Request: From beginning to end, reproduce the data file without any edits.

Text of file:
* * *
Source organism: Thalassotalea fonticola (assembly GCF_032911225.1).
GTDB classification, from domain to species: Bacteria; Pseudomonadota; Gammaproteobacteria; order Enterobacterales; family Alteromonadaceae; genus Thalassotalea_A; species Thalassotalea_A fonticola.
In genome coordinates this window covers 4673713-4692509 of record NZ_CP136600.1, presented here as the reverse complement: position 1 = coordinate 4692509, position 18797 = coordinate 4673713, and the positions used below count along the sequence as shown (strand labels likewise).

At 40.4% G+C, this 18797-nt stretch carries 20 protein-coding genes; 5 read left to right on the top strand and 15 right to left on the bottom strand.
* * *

Source organism: Thalassotalea fonticola (assembly GCF_032911225.1).
GTDB classification, from domain to species: Bacteria; Pseudomonadota; Gammaproteobacteria; order Enterobacterales; family Alteromonadaceae; genus Thalassotalea_A; species Thalassotalea_A fonticola.
In genome coordinates this window covers 4673713-4692509 of record NZ_CP136600.1, presented here as the reverse complement: position 1 = coordinate 4692509, position 18797 = coordinate 4673713, and the positions used below count along the sequence as shown (strand labels likewise).

At 40.4% G+C, this 18797-nt stretch carries 20 protein-coding genes; 5 read left to right on the top strand and 15 right to left on the bottom strand.